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What about using the builtin lua function:


--Subenji99 06:54, 13 July 2009 (CEST)

table.getn was replaced by the #-operator, which returns the number of table elements with a numerical (!) index.
table.size counts all elements regardless of which type their index is.
Of course it's a bad idea to use this function for a table with only numerical indices.
NeonBlack 16:19, 13 July 2009 (CEST)

Indded, I actually just attempted it with non-numerical indices and found it didn't work. I stand corrected. :D

I shall leave my humiliation (lol) here so anyone else wondering what the point of this function would be can see that it is for non-numerical indices.

Oh, reading up, I'd like to point out that if you structure your table, planning for this, you can still use the # operator. you have to count the additions you make to your table then use table.setn like so:

table.setn(table, <number of values>)

if you are using a loop to create your table, it would be a simple matter to add it after:

   table = {}
   local count = 0
   for _,v in pairs(results) do
       table[v] = someFunction(v)
       count = count + 1
   table.setn(table, count)

Array Size

In my case though, this function was still required as the table I was checking against was a returned table from an exported function of mapmanager.

--Subenji99 20:43, 13 July 2009 (CEST)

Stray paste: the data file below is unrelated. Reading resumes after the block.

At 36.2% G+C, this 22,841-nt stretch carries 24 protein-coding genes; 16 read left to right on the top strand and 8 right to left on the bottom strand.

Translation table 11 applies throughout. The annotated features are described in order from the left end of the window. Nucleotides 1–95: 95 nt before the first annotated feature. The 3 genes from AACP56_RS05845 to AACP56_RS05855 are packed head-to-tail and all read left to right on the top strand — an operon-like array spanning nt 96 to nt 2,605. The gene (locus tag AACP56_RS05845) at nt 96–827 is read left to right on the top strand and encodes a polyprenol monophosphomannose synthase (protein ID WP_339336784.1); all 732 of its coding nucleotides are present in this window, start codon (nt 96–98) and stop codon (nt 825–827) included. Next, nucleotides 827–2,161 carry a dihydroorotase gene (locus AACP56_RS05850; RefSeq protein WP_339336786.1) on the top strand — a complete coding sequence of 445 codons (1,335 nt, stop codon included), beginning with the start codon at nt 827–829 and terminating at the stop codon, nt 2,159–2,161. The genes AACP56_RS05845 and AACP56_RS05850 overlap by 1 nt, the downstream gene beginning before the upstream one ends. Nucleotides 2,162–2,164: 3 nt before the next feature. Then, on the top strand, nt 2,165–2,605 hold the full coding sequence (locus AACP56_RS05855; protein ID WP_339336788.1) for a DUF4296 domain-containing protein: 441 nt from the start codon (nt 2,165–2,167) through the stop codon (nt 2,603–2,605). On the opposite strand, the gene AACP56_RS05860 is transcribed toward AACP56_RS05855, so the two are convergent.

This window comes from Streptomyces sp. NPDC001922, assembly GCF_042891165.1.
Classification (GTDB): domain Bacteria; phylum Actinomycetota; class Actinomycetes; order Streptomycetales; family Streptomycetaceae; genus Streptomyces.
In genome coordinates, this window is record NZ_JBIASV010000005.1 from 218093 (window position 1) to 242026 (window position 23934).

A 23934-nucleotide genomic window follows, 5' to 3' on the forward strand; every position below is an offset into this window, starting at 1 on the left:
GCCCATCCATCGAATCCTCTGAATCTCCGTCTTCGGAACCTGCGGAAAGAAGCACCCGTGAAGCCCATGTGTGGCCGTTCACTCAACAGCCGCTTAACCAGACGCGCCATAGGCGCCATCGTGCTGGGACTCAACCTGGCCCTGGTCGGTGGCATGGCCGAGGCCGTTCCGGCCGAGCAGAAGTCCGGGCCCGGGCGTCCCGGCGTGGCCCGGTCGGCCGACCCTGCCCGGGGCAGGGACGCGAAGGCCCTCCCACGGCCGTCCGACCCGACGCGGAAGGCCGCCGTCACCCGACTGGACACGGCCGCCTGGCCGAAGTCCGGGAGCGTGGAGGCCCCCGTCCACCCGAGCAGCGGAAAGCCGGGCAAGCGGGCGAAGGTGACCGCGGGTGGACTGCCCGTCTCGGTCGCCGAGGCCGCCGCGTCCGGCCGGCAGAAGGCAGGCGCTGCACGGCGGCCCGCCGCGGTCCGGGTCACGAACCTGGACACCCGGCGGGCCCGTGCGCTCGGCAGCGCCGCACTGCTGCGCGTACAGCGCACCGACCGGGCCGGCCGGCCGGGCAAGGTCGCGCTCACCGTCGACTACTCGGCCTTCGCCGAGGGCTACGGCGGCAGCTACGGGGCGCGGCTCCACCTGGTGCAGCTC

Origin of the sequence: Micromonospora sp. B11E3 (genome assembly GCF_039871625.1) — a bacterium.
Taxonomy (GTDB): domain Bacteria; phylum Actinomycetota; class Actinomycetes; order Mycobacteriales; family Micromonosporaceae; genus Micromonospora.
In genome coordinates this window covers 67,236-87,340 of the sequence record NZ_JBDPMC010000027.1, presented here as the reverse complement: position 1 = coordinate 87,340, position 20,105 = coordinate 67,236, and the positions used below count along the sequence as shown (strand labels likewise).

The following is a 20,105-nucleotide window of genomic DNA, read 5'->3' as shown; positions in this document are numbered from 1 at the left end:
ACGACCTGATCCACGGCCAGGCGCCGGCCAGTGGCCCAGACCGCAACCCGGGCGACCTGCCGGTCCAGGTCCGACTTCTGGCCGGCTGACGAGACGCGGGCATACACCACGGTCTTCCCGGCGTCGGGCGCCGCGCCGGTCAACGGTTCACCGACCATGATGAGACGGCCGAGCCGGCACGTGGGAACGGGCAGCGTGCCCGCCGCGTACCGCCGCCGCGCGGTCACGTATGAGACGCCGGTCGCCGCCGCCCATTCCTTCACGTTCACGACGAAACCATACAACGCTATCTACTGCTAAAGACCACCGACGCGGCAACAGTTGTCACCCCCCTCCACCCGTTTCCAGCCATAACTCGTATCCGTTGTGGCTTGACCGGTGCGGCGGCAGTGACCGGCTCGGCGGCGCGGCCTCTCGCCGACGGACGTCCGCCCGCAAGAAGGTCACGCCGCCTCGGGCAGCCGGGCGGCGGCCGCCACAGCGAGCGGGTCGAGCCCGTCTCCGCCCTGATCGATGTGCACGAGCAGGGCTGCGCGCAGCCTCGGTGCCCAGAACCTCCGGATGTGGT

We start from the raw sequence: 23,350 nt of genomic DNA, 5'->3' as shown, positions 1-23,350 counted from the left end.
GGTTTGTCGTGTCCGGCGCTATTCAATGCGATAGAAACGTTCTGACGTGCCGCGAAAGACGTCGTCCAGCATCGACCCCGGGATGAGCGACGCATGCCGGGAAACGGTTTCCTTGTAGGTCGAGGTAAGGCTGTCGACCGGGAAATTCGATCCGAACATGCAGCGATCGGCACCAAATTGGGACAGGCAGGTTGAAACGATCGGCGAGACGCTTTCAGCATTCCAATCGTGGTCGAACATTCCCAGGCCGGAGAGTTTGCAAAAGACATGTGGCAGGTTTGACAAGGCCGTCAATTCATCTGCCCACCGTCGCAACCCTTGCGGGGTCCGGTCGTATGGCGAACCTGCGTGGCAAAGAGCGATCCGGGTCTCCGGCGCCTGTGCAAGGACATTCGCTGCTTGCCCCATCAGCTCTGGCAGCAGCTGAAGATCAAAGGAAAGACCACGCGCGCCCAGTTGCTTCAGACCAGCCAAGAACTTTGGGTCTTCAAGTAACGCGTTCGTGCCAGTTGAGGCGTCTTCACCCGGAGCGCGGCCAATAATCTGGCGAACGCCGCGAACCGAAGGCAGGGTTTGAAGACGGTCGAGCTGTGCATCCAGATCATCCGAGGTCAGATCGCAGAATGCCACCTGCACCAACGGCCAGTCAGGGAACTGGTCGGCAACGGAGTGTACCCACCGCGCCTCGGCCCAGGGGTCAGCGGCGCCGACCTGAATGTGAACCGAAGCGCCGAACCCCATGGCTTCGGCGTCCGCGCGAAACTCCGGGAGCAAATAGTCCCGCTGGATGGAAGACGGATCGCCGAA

You should really update your Lua skills. table.setn is deprecated like table.getn is, too.
Of course setting the n of the table would be much more efficient than iterating through it to get the size, but it's as I already said deprecated.
Alternatively you could use a mostly unused index for storing the size like _ for example. But I don't think iterating through the table and just increasing one value each step isn't that expensive.
NeonBlack 20:50, 14 July 2009 (CEST)


Please keep using pairs instead of next for new people :)

I don't think that's useful. People should learn to use next instead of pairs. Apart from that it's no code for learning but more a code for copying.
NeonBlack 22:18, 18 August 2009 (UTC)

Actually, pairs is defined as so:

function pairs( t )
    return next, t, nil
end it shouldn't really matter which one to use as they're basically the same. Awwu 15:57, 19 August 2009 (UTC)

It doesn't matter which one you use but when newcomers take the code and will try to learn from it they won't even know pairs exists. If there is pairs and ipairs to make the code easier to read then why would you make things harder for beginners. You can use next for yourself but try to avoid it when teaching newcomers otherwise they'll know about ipairs and next which are different in use. 50p 16:37, 19 August 2009 (UTC)